Friday, 11 June 2010

Case studies

Here's the link to my project about the cases I've been following. Yasmiri was actually re-admitted to the Emergency Ward today for treatment of her respiratory problems.

Farewell from Kolkata. Thanks to everyone I have met here for the insights you have shared. Unforgettable!

Monday, 7 June 2010

another sad story

This 20-month-old came into clinic this morning having lost 2kg in the last month.

He's been separated from his mother for the last six months and is being fed on just milk (cows'?) and no supplementary feed.

He's 5.8kg now and severely malnourished with recurrent fever and vomiting. This is his grandmother who will be his carer during his stay at the emergency ward here.

He's being energy dense milk (EDM-I) 90ml 8 times a day for the first two days, then EDM-2 which is richer in fat and protein once his appetite has recovered. Giving protein and fat rich foods too early puts a strain on the liver, which has often undergone fatty changes in malnourished patients. He doesn't have an enlarged liver, but autopsies have shown that fatty changes occur even without enlargement.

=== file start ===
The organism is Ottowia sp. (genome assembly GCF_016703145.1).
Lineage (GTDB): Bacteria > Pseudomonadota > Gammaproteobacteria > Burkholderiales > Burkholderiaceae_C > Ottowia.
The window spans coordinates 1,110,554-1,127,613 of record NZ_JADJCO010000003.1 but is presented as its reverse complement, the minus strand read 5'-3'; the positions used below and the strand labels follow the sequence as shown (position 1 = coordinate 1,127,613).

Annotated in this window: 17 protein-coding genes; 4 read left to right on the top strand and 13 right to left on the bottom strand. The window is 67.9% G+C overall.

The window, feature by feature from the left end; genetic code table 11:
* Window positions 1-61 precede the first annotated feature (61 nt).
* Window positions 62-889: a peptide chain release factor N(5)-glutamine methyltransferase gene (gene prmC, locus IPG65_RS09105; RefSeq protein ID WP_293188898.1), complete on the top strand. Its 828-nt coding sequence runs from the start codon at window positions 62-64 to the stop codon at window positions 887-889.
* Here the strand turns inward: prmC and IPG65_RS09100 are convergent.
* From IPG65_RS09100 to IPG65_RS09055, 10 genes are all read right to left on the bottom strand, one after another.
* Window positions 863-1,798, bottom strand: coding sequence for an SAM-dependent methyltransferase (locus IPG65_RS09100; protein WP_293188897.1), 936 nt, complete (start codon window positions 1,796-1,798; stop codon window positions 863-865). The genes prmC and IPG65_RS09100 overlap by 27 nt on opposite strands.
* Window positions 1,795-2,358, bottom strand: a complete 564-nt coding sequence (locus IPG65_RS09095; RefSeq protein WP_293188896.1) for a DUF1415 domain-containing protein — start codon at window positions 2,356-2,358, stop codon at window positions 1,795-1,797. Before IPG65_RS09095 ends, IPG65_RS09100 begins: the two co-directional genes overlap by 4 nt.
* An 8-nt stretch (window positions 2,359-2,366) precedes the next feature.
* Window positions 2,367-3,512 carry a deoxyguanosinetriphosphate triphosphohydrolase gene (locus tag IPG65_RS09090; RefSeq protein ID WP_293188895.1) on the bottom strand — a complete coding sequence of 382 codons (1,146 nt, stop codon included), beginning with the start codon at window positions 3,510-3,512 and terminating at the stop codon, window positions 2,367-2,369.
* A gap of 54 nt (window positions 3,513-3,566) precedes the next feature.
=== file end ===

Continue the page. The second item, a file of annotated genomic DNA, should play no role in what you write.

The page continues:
He will also be given broad spectrum antibiotics and a source for the infection will be sought.

There are obvious social problems to uncover and solve, but how much CINI can help with this side is hard to say.

Let's see his progress over the next couple of weeks. Weight now is 5.8kg.

Saturday, 5 June 2010


So I went to seek sitars and sarods a couple of weeks ago and only found a sad shop full of rusty out of tune guitars and a mandolin less strung and more strung up. The shop keeper just said, no problem, you like? So I was a bit disheartened, but, but but today I found, with the help of a fellow sitar seeker, a whole street full of musical instrument shops, and workshops. They are hanging from the roofs, their gourd bodies waiting to be planted in the laps of people like me, providing yet another excuse for acquiring variously shaped orange cushions and taking up a yoga pose.

I'd heard the scale is awfully difficult, quarter tones even being further divided into discrete notes on a completely different scale. But actually it's set out in a western scale and you can just produce the other notes by bending strings. Easy! Even better, the guy provided me with mijrabs, contorted paper clip-like devices you wear on your fingers which act as false nails.